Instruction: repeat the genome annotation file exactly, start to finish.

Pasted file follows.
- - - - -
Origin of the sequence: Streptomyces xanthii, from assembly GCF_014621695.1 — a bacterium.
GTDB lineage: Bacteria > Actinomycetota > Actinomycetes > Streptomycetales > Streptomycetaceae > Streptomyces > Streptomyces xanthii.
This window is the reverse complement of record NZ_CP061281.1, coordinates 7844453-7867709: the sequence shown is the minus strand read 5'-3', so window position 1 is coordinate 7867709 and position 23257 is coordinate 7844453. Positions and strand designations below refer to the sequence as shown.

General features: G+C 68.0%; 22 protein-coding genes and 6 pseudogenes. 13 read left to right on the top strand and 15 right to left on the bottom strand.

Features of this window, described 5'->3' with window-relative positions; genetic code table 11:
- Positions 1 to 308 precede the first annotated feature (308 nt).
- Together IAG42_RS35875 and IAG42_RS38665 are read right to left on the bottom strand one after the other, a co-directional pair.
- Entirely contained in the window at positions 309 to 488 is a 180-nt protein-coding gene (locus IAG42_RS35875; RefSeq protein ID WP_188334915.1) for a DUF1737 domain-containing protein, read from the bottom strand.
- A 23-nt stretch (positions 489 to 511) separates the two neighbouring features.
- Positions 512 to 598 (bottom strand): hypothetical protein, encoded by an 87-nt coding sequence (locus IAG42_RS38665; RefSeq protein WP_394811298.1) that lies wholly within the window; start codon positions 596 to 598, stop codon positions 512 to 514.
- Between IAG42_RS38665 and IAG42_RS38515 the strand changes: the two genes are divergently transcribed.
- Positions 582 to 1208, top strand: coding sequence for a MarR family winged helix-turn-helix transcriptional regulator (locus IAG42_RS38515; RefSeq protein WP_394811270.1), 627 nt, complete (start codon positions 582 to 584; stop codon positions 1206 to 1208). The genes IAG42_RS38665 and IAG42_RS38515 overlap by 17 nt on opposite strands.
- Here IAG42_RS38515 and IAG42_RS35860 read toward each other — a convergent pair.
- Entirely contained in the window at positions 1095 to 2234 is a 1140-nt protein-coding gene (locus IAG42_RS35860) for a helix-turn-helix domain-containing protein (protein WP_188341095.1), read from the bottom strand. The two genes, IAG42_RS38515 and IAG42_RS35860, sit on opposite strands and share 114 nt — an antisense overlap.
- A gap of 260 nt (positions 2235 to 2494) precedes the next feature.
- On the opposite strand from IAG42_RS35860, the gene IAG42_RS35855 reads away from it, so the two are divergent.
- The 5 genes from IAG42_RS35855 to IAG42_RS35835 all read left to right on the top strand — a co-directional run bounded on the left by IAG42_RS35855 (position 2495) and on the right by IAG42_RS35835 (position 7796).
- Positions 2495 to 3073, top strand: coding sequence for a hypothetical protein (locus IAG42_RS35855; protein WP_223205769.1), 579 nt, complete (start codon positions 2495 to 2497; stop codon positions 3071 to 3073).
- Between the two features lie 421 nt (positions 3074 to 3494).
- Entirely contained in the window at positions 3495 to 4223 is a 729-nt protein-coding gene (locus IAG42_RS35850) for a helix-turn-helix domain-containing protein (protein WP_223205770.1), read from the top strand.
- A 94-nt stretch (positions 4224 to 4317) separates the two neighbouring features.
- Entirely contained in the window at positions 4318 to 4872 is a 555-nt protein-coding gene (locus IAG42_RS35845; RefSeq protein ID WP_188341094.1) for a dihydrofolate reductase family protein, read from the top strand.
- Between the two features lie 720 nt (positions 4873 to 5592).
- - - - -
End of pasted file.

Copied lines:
Origin of the sequence: Streptomyces xanthii, from assembly GCF_014621695.1 — a bacterium.
GTDB lineage: Bacteria > Actinomycetota > Actinomycetes > Streptomycetales > Streptomycetaceae > Streptomyces > Streptomyces xanthii.
This window is the reverse complement of record NZ_CP061281.1, coordinates 7844453-7867709: the sequence shown is the minus strand read 5'-3', so window position 1 is coordinate 7867709 and position 23257 is coordinate 7844453. Positions and strand designations below refer to the sequence as shown.

General features: G+C 68.0%; 22 protein-coding genes and 6 pseudogenes. 13 read left to right on the top strand and 15 right to left on the bottom strand.

Features of this window, described 5'->3' with window-relative positions; genetic code table 11:
- Positions 1 to 308 precede the first annotated feature (308 nt).
- Together IAG42_RS35875 and IAG42_RS38665 are read right to left on the bottom strand one after the other, a co-directional pair.
- Entirely contained in the window at positions 309 to 488 is a 180-nt protein-coding gene (locus IAG42_RS35875; RefSeq protein ID WP_188334915.1) for a DUF1737 domain-containing protein, read from the bottom strand.
- A 23-nt stretch (positions 489 to 511) separates the two neighbouring features.
- Positions 512 to 598 (bottom strand): hypothetical protein, encoded by an 87-nt coding sequence (locus IAG42_RS38665; RefSeq protein WP_394811298.1) that lies wholly within the window; start codon positions 596 to 598, stop codon positions 512 to 514.
- Between IAG42_RS38665 and IAG42_RS38515 the strand changes: the two genes are divergently transcribed.
- Positions 582 to 1208, top strand: coding sequence for a MarR family winged helix-turn-helix transcriptional regulator (locus IAG42_RS38515; RefSeq protein WP_394811270.1), 627 nt, complete (start codon positions 582 to 584; stop codon positions 1206 to 1208). The genes IAG42_RS38665 and IAG42_RS38515 overlap by 17 nt on opposite strands.
- Here IAG42_RS38515 and IAG42_RS35860 read toward each other — a convergent pair.
- Entirely contained in the window at positions 1095 to 2234 is a 1140-nt protein-coding gene (locus IAG42_RS35860) for a helix-turn-helix domain-containing protein (protein WP_188341095.1), read from the bottom strand. The two genes, IAG42_RS38515 and IAG42_RS35860, sit on opposite strands and share 114 nt — an antisense overlap.
- A gap of 260 nt (positions 2235 to 2494) precedes the next feature.
- On the opposite strand from IAG42_RS35860, the gene IAG42_RS35855 reads away from it, so the two are divergent.
- The 5 genes from IAG42_RS35855 to IAG42_RS35835 all read left to right on the top strand — a co-directional run bounded on the left by IAG42_RS35855 (position 2495) and on the right by IAG42_RS35835 (position 7796).
- Positions 2495 to 3073, top strand: coding sequence for a hypothetical protein (locus IAG42_RS35855; protein WP_223205769.1), 579 nt, complete (start codon positions 2495 to 2497; stop codon positions 3071 to 3073).
- Between the two features lie 421 nt (positions 3074 to 3494).
- Entirely contained in the window at positions 3495 to 4223 is a 729-nt protein-coding gene (locus IAG42_RS35850) for a helix-turn-helix domain-containing protein (protein WP_223205770.1), read from the top strand.
- A 94-nt stretch (positions 4224 to 4317) separates the two neighbouring features.
- Entirely contained in the window at positions 4318 to 4872 is a 555-nt protein-coding gene (locus IAG42_RS35845; RefSeq protein ID WP_188341094.1) for a dihydrofolate reductase family protein, read from the top strand.
- Between the two features lie 720 nt (positions 4873 to 5592).